The 2017 Autumn Budget: What It Means For Our Roads
On the 22nd November 2017, the Government released the 2017 Autumn budget document.
The Autumn Budget describes the distributional impact on households of tax, welfare and public service spending decisions announced since the previous year's statement. It has a huge impact on the UK's road network, as budgeting and planning for the roads are described in this document.
A big focus this year surrounding UK roads is the environment. Electric-powered vehicles are growing in popularity and being endorsed by many leaders. As well as this, cycling is being promoted and plans have been announced to limit the amount of petrol and diesel cars in the UK by banning new versions from 2040.
In short, a £400 million fund was established, with an overview of the many measures that are going to be taken to support zero-emission vehicles.
Other notable statements include the investment of an additional £45 million in 2017-18 to tackle around 900,000 potholes across England, and a £1.7 billion fund from the NPIF (National Productivity Investment Fund) to support intra-city transport, which will target projects that drive productivity by improving connectivity, reducing congestion and utilising new mobility services and technology.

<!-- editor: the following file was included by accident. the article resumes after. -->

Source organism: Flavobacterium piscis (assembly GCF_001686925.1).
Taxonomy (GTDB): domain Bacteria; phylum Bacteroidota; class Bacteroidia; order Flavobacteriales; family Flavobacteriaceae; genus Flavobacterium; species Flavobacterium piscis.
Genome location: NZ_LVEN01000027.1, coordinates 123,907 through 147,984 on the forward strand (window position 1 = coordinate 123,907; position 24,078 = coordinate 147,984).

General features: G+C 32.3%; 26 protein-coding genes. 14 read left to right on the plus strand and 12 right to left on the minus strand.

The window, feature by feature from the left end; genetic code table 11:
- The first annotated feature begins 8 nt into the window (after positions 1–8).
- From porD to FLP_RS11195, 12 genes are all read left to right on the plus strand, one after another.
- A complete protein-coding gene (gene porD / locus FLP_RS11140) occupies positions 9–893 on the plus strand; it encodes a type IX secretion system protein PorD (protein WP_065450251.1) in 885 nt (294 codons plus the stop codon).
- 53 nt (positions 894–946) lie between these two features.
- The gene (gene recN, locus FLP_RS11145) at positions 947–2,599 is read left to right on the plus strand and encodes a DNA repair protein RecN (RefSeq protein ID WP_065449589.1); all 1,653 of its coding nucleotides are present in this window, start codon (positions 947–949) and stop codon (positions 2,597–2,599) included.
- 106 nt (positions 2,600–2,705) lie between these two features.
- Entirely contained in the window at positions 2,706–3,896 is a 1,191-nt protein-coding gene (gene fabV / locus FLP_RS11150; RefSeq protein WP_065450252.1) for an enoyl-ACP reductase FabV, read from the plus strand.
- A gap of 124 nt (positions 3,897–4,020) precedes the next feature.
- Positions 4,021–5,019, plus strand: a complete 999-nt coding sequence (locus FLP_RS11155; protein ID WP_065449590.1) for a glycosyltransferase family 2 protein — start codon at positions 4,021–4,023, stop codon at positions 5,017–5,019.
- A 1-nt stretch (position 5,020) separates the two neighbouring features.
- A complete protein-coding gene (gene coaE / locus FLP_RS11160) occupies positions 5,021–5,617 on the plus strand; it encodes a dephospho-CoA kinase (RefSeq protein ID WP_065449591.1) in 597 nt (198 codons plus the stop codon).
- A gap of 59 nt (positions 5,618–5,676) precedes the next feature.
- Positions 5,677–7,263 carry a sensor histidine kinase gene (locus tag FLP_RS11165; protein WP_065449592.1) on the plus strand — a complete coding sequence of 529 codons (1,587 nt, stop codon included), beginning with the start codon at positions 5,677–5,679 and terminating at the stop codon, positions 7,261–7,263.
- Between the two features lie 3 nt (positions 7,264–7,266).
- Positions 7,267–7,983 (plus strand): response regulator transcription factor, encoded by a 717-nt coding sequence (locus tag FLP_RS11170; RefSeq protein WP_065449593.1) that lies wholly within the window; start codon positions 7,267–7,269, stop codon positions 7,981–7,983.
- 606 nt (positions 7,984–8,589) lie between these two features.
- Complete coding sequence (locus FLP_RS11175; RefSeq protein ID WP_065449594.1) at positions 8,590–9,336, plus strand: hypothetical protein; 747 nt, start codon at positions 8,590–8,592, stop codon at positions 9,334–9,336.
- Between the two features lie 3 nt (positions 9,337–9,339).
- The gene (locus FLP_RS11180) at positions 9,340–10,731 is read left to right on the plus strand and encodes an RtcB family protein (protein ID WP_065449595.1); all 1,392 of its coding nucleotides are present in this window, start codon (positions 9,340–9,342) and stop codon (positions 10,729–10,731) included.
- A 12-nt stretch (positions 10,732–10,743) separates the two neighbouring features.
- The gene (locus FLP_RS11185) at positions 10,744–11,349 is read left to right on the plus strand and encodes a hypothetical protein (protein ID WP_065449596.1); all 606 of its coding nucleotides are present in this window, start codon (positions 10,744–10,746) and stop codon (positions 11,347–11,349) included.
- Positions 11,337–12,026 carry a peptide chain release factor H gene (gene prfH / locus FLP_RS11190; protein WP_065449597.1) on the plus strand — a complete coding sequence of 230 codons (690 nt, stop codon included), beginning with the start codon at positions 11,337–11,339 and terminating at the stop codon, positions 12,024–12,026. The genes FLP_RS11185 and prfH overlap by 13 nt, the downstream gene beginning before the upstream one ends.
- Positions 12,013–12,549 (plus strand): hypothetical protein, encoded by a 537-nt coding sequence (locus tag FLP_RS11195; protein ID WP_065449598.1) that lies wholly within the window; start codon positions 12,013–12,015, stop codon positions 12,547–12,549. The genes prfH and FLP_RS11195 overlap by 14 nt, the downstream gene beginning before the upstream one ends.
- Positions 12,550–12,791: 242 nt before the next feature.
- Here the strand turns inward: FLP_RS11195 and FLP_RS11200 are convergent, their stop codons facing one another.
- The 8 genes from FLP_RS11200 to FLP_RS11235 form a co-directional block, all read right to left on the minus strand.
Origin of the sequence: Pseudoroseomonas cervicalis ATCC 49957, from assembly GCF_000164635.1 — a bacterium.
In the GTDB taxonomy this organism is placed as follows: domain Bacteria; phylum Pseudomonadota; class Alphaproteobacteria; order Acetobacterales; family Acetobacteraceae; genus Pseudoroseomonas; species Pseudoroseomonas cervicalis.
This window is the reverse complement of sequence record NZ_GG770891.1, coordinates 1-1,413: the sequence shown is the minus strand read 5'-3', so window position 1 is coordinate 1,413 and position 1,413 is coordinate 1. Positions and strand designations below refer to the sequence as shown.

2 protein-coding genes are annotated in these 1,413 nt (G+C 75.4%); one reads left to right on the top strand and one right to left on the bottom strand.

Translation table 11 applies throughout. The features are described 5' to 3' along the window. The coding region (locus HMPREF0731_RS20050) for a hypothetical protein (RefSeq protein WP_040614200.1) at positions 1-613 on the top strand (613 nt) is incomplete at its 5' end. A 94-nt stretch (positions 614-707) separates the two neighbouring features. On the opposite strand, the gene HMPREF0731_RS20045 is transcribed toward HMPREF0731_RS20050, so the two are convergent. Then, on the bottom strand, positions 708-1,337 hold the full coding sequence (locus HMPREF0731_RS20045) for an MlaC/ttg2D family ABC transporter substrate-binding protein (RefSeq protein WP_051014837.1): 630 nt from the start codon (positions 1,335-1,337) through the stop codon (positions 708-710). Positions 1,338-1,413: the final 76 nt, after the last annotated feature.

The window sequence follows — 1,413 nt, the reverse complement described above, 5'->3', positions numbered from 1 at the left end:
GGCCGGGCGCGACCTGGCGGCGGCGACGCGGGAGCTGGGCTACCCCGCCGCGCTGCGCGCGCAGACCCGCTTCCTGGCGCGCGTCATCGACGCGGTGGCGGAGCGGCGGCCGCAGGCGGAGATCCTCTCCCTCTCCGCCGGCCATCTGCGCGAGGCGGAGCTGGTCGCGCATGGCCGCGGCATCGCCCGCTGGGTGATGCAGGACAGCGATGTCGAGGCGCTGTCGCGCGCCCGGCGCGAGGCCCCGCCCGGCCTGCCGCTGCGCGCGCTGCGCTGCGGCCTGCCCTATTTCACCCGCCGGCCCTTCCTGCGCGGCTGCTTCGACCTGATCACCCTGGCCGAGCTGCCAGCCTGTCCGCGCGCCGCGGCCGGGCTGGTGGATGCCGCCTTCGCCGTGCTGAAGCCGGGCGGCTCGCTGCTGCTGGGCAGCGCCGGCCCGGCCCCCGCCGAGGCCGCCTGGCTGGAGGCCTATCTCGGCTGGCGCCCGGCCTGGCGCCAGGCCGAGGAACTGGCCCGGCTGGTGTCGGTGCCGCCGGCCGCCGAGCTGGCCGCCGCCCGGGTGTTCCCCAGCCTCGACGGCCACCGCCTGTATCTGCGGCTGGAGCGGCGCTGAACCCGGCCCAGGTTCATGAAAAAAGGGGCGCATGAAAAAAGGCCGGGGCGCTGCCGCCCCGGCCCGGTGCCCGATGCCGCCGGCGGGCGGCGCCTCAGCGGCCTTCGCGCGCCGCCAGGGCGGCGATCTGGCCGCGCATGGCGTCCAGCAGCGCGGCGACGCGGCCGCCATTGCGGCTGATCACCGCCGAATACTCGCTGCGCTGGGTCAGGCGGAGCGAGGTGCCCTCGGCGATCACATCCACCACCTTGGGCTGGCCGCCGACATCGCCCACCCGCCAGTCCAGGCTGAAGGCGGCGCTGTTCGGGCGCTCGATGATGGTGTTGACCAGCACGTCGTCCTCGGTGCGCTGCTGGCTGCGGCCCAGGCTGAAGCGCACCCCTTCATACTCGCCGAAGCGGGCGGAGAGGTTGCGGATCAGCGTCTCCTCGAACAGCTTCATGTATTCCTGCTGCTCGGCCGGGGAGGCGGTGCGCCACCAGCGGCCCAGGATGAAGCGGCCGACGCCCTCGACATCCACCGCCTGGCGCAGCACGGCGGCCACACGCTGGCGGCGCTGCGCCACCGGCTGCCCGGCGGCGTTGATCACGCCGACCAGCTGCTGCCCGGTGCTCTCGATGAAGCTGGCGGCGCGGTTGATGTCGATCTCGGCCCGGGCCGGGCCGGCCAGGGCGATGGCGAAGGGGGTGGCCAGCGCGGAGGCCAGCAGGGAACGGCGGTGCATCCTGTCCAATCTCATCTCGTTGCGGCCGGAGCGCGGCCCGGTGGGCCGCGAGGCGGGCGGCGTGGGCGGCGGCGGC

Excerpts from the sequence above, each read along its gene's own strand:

The Government focused a lot on 'new generation vehicles' - essentially 'Connected and Autonomous Vehicles (CAVs)' and 'Ultra-low emission vehicles'. A quote from this section of the budget reads:
"To support the transition to zero emission vehicles, the government will regulate to support the wider roll-out of charging infrastructure; invest £200 million, to be matched by private investment into a new £400 million Charging Investment Infrastructure Fund; and commit to electrify 25% of cars in central government department fleets by 2022."
Philip Hammond, the UK Chancellor of the Exchequer was the one to announce the Autumn budget last week.
During his announcement, he said: “Our future vehicles will be driverless, but they’ll be electric first. And that’s a change that needs to come as soon as possible”.
The budget underlines the Government's plan to see fully self-driving cars on the UK road network by 2021, going into further detail about how this will be reached. World-leading changes to the regulatory framework will be made, such as setting out how driverless cars can be tested without a human safety operator. The National Infrastructure Commission (NIC) will also launch a new innovation prize to determine how future roadbuilding should adapt to support self-driving cars.
Overall, the 2017 Autumn budget focuses heavily on innovating the UK road network to become safer and more environmentally friendly. And although many are saying road repair hasn't been given the budgeting and support it needs, there is also a lot of excitement regarding bug changes to the transport network that have been underlined in the document.